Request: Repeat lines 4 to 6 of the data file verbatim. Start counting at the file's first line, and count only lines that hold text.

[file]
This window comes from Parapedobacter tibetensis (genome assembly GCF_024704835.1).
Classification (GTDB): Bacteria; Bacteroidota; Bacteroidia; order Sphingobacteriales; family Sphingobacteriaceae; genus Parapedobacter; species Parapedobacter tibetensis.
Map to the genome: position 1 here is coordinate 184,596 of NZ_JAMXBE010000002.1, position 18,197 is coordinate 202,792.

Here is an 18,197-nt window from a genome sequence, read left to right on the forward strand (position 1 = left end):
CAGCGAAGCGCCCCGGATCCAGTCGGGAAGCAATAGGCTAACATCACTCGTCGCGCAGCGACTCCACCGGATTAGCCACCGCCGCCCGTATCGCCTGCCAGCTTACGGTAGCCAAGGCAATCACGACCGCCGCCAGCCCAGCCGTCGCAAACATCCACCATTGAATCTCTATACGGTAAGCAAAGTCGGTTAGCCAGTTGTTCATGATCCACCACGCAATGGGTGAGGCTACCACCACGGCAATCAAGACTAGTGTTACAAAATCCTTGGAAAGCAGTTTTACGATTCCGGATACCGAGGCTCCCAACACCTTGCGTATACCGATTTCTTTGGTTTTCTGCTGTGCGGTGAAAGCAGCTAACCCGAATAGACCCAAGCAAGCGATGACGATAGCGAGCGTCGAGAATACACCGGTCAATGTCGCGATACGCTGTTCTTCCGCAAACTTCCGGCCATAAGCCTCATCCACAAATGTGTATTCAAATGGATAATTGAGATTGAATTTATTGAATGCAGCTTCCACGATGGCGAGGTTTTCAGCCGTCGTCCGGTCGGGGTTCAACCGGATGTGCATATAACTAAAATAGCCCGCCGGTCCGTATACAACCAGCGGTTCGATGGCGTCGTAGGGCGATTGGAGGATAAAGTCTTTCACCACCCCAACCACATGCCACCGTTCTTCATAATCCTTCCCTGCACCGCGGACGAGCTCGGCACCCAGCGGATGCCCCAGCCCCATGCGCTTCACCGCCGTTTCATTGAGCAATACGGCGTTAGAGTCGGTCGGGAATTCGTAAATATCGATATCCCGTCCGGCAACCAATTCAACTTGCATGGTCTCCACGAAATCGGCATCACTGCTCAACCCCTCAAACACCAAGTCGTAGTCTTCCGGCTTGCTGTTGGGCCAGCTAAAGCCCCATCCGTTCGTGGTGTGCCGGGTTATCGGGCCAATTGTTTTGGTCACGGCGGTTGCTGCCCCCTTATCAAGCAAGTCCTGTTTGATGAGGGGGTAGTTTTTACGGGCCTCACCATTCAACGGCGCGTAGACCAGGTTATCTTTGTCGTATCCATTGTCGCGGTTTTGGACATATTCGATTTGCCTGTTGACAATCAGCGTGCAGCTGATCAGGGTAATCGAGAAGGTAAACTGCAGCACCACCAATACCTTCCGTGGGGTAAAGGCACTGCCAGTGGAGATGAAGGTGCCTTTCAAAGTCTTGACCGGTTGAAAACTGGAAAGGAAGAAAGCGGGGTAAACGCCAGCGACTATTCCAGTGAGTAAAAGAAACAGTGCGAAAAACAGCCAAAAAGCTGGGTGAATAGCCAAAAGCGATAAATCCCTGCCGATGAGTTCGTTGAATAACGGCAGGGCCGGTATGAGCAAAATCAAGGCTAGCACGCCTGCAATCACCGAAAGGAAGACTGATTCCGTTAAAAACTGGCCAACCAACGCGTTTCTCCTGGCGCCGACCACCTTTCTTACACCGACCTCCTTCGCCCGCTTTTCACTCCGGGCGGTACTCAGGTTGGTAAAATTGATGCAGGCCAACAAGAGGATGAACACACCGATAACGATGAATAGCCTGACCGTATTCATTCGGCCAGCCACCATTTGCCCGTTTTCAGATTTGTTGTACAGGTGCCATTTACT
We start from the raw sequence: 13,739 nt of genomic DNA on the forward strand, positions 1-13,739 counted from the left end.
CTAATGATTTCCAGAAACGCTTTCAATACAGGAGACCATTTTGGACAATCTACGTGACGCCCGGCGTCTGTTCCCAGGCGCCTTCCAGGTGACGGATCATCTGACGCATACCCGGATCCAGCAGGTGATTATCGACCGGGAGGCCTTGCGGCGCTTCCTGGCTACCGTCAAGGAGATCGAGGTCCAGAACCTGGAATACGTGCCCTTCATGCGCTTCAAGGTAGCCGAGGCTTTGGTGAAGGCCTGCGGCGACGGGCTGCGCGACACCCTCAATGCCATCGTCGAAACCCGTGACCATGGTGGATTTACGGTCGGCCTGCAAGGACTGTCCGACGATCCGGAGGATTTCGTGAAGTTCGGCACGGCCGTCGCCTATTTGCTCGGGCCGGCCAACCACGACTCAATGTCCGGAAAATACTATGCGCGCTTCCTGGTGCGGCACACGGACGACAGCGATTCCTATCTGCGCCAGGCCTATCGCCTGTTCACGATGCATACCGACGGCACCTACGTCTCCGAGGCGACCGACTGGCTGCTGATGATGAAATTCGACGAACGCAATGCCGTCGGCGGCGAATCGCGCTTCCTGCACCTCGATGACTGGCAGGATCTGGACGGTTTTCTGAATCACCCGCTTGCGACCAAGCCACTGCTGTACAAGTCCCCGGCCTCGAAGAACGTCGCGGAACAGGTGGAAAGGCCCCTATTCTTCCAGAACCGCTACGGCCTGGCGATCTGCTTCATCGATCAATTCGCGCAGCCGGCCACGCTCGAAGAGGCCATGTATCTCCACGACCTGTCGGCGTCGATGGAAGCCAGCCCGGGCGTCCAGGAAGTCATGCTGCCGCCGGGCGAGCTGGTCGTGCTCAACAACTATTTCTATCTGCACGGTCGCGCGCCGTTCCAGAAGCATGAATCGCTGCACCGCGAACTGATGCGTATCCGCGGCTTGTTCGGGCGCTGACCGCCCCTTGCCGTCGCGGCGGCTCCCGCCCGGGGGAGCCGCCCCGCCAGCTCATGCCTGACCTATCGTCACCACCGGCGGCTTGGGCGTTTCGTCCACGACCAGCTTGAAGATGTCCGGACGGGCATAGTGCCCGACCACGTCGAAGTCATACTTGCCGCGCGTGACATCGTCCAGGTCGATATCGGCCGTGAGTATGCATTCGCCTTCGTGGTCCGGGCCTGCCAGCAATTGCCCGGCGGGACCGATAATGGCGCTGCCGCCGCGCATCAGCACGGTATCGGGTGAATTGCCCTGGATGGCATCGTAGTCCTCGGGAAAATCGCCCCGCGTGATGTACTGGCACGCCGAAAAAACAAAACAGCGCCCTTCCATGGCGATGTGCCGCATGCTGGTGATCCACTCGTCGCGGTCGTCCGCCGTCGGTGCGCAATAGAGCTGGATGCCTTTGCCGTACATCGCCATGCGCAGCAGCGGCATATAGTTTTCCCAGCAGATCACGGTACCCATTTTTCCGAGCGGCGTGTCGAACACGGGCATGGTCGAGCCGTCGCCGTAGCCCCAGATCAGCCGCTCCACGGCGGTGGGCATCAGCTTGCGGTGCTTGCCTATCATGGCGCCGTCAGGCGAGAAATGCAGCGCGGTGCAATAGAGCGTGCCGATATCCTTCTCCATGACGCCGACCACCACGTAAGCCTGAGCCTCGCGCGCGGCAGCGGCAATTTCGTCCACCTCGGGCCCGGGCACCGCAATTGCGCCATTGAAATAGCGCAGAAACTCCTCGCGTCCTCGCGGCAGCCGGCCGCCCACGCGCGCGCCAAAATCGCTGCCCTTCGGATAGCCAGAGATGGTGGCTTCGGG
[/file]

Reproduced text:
Here is an 18,197-nt window from a genome sequence, read left to right on the forward strand (position 1 = left end):
CAGCGAAGCGCCCCGGATCCAGTCGGGAAGCAATAGGCTAACATCACTCGTCGCGCAGCGACTCCACCGGATTAGCCACCGCCGCCCGTATCGCCTGCCAGCTTACGGTAGCCAAGGCAATCACGACCGCCGCCAGCCCAGCCGTCGCAAACATCCACCATTGAATCTCTATACGGTAAGCAAAGTCGGTTAGCCAGTTGTTCATGATCCACCACGCAATGGGTGAGGCTACCACCACGGCAATCAAGACTAGTGTTACAAAATCCTTGGAAAGCAGTTTTACGATTCCGGATACCGAGGCTCCCAACACCTTGCGTATACCGATTTCTTTGGTTTTCTGCTGTGCGGTGAAAGCAGCTAACCCGAATAGACCCAAGCAAGCGATGACGATAGCGAGCGTCGAGAATACACCGGTCAATGTCGCGATACGCTGTTCTTCCGCAAACTTCCGGCCATAAGCCTCATCCACAAATGTGTATTCAAATGGATAATTGAGATTGAATTTATTGAATGCAGCTTCCACGATGGCGAGGTTTTCAGCCGTCGTCCGGTCGGGGTTCAACCGGATGTGCATATAACTAAAATAGCCCGCCGGTCCGTATACAACCAGCGGTTCGATGGCGTCGTAGGGCGATTGGAGGATAAAGTCTTTCACCACCCCAACCACATGCCACCGTTCTTCATAATCCTTCCCTGCACCGCGGACGAGCTCGGCACCCAGCGGATGCCCCAGCCCCATGCGCTTCACCGCCGTTTCATTGAGCAATACGGCGTTAGAGTCGGTCGGGAATTCGTAAATATCGATATCCCGTCCGGCAACCAATTCAACTTGCATGGTCTCCACGAAATCGGCATCACTGCTCAACCCCTCAAACACCAAGTCGTAGTCTTCCGGCTTGCTGTTGGGCCAGCTAAAGCCCCATCCGTTCGTGGTGTGCCGGGTTATCGGGCCAATTGTTTTGGTCACGGCGGTTGCTGCCCCCTTATCAAGCAAGTCCTGTTTGATGAGGGGGTAGTTTTTACGGGCCTCACCATTCAACGGCGCGTAGACCAGGTTATCTTTGTCGTATCCATTGTCGCGGTTTTGGACATATTCGATTTGCCTGTTGACAATCAGCGTGCAGCTGATCAGGGTAATCGAGAAGGTAAACTGCAGCACCACCAATACCTTCCGTGGGGTAAAGGCACTGCCAGTGGAGATGAAGGTGCCTTTCAAAGTCTTGACCGGTTGAAAACTGGAAAGGAAGAAAGCGGGGTAAACGCCAGCGACTATTCCAGTGAGTAAAAGAAACAGTGCGAAAAACAGCCAAAAAGCTGGGTGAATAGCCAAAAGCGATAAATCCCTGCCGATGAGTTCGTTGAATAACGGCAGGGCCGGTATGAGCAAAATCAAGGCTAGCACGCCTGCAATCACCGAAAGGAAGACTGATTCCGTTAAAAACTGGCCAACCAACGCGTTTCTCCTGGCGCCGACCACCTTTCTTACACCGACCTCCTTCGCCCGCTTTTCACTCCGGGCGGTACTCAGGTTGGTAAAATTGATGCAGGCCAACAAGAGGATGAACACACCGATAACGATGAATAGCCTGACCGTATTCATTCGGCCAGCCACCATTTGCCCGTTTTCAGATTTGTTGTACAGGTGCCATTTACT
We start from the raw sequence: 13,739 nt of genomic DNA on the forward strand, positions 1-13,739 counted from the left end.